In 2018, the US Food and Drugs Administration approved 59 new drugs for medical use. This marks the highest record of approvals to date. This is in comparison to the 46 approvals in 2017 and 22 in 2016. The Administration’s Center for Drug Evaluation and Research (CDER) releases lists of recently authorized products annually, ranging from never before used in clinical practice to biosimilars
Here are some innovative products from last year.
Arikayce is the first to be certified under Congress-established Limited Population Pathway for Antibacterial and Antifungal Drugs (LPAD). Otherwise known as amikacin liposome inhalation suspension, Arikayce is intended for nontuberculous mycobacterial lung disease. However, usage is limited to infected patients who don’t respond to conventional treatment.
For approval, the FDA conducted a controlled clinical trial to evaluate Arikayce’s safety and efficacy. Results showed 29% of patients administered with the drug had no mycobacterial growth in their sputum cultures.
Tpoxx or tecovirimat is a first for smallpox medication. FDA Commissioner Dr. Scott Gottlieb states that the medicine was developed to “address the risk of bioterrorism” should the virus be used as a bioweapon.
Guided by the FDA’s Animal Rule, Tpoxx was given to infected animals to test its safety and efficacy. On healthy humans, the most frequent side effects noted were headaches, nausea and abdominal pains.
Trogarzo (ibalizumab-uiyk) is a new type of antiretroviral agent for multidrug-resistant (MDR) HIV-1. Most patients living with HIV respond well to a combination of antiretroviral therapy (ART) but a small percentage of people have developed resistance.
“Trogarzo is the first drug in a new class of antiretroviral medications that can provide significant benefit to patients who have run out of HIV treatment options,” says Dr. Jeff Murray, Deputy Director of the Division of Antiviral Products in the CDER.
Tested MDR patients exhibited a decrease in HIV-RNA virus in their blood one week after adding Trogarzo to their regimens. Twenty-four weeks after, 43% of the participants achieved HIV-RNA suppression.
Epidiolex is the pioneering marijuana-based medicine. It contains highly purified cannabidiol (CBD) without the psychoactive effects of tetrahydrocannabinol (THC).
The solution is indicated for seizures associated with Lennox-Gestaut Syndrome (LGS) and Dravet Syndrome (DS). This innovation spurs more research and development of potent cannabis drugs. Dr. Gottlieb reiterates the FDA’s commitment to take immediate action against the proliferation of CBD-containing products “with serious, unproven medical claims.”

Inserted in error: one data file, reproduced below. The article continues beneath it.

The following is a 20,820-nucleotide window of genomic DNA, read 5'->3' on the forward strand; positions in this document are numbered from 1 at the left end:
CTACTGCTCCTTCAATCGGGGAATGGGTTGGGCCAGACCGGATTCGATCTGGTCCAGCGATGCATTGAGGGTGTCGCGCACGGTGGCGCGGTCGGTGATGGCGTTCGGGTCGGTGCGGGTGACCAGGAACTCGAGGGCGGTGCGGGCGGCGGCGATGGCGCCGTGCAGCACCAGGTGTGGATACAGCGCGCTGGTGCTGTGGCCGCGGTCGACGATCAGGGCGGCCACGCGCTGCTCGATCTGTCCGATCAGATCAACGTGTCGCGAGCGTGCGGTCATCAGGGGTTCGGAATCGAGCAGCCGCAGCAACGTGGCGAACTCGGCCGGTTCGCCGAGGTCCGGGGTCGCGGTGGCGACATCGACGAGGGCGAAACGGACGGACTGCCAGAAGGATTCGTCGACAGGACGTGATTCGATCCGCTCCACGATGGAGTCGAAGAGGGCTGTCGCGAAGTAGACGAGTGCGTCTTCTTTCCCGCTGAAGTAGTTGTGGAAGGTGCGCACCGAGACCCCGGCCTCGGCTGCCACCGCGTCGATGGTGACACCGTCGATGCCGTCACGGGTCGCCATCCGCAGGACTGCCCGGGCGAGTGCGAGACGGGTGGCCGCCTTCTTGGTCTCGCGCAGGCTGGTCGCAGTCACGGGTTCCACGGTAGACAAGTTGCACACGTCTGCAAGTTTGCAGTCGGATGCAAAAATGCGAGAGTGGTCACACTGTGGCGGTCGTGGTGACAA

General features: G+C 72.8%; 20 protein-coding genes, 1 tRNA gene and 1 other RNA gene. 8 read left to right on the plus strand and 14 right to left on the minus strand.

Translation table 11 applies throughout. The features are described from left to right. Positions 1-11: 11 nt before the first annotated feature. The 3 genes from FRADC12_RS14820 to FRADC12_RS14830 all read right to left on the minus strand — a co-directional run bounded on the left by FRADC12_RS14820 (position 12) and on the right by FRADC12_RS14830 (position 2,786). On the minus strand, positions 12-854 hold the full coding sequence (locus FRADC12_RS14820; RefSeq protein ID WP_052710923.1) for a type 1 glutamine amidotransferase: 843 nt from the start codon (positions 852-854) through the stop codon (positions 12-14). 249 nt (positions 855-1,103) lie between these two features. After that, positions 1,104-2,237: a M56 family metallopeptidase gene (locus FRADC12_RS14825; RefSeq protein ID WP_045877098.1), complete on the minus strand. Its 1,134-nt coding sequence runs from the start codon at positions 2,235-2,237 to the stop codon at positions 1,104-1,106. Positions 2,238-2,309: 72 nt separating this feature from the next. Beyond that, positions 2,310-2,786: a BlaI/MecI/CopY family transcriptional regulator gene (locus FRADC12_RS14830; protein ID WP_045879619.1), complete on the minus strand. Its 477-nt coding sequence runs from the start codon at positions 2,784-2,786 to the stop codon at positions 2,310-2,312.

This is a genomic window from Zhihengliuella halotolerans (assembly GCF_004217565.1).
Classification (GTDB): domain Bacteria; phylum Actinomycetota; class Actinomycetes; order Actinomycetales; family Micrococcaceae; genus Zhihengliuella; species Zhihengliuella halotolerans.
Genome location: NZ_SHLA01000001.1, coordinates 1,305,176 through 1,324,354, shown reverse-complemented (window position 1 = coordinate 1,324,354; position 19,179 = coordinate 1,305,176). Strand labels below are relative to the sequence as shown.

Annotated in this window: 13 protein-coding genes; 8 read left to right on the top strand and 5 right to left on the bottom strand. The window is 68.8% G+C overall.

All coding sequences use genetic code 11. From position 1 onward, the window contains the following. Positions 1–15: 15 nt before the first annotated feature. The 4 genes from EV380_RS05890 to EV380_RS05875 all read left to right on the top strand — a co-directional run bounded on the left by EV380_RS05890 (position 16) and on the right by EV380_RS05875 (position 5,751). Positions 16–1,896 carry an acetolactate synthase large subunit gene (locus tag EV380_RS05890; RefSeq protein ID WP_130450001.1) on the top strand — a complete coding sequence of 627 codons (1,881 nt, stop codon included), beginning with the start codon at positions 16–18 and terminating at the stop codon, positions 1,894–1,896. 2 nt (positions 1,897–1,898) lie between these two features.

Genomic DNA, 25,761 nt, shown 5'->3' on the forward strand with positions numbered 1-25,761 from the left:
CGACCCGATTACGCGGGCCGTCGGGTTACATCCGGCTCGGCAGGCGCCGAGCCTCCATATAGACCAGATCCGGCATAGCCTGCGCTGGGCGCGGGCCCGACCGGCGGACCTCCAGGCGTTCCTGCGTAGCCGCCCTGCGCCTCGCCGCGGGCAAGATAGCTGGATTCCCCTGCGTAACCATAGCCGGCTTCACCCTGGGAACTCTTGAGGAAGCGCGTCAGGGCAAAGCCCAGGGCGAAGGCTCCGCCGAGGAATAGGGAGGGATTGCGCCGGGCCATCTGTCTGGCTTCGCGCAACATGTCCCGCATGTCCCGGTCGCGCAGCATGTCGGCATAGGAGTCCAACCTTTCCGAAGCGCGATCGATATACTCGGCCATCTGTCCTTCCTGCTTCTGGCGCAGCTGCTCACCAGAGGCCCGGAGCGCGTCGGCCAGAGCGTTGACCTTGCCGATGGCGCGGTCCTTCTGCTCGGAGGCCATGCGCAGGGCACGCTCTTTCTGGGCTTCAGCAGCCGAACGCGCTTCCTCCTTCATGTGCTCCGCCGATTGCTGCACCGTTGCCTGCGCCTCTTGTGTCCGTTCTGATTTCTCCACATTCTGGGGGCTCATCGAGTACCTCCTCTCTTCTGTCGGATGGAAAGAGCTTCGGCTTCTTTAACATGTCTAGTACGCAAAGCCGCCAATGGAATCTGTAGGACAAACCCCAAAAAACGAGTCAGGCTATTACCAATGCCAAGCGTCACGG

This is the first validated therapy for the rare blastic plasmacytoid dendritic cell neoplasm (BPDCN). Prior to the approval, there was an urgent need for alternative options to intensive chemotherapy and bone marrow transplant. “Many patients with BPDCN are unable to tolerate this intensive therapy,” says Dr. Richard Pazdur, Director of the FDA’s Oncology Center of Excellence.
The infusion contains tagraxofusp-erzs as an active ingredient and can be used on adult and pediatric patients. Trials involved two cohorts: patients with untreated BPDCN and those with relapse or refractory BPDCN. Results showed 54% of the participants in the first group achieved complete remission (CR). The other group achieved only one CR and another with a skin abnormality not indicative of active disease (CRc).
Crysvita (burosumab-twza) became the first indicated for x-linked hypophosphatemia (XLH) in adults and children. Dr. Julie Beitz explains that this form of rickets render vitamin D therapy ineffective. She is the Director of the Office of Drug Evaluation III in the CDER.
Scientific investigations showed 94% of adults and almost 100% of children achieved normal phosphorus levels after receiving Crysvita. Their X-ray findings also improved. Thus, it was granted Breakthrough Therapy and received Orphan Drug designations by the FDA.
Further discoveries and future for research
Also included on the list are Aimovig (erenumab-aooe) for migraine-prevention, Ultomiris (ravulizumab-cwvz) for adults with paroxysmal nocturnal hemoglobinuria (PNH), and Braftovi (encorafenib) for unresectable or metastatic melanoma.
The availability of novel therapeutic and biological products entails improved medical options. Pharmaceutical companies and the FDA continue to collaborate in creating and testing such outputs to cure rare and severe illnesses known today. All these in the efforts to eradicate every disease known to man.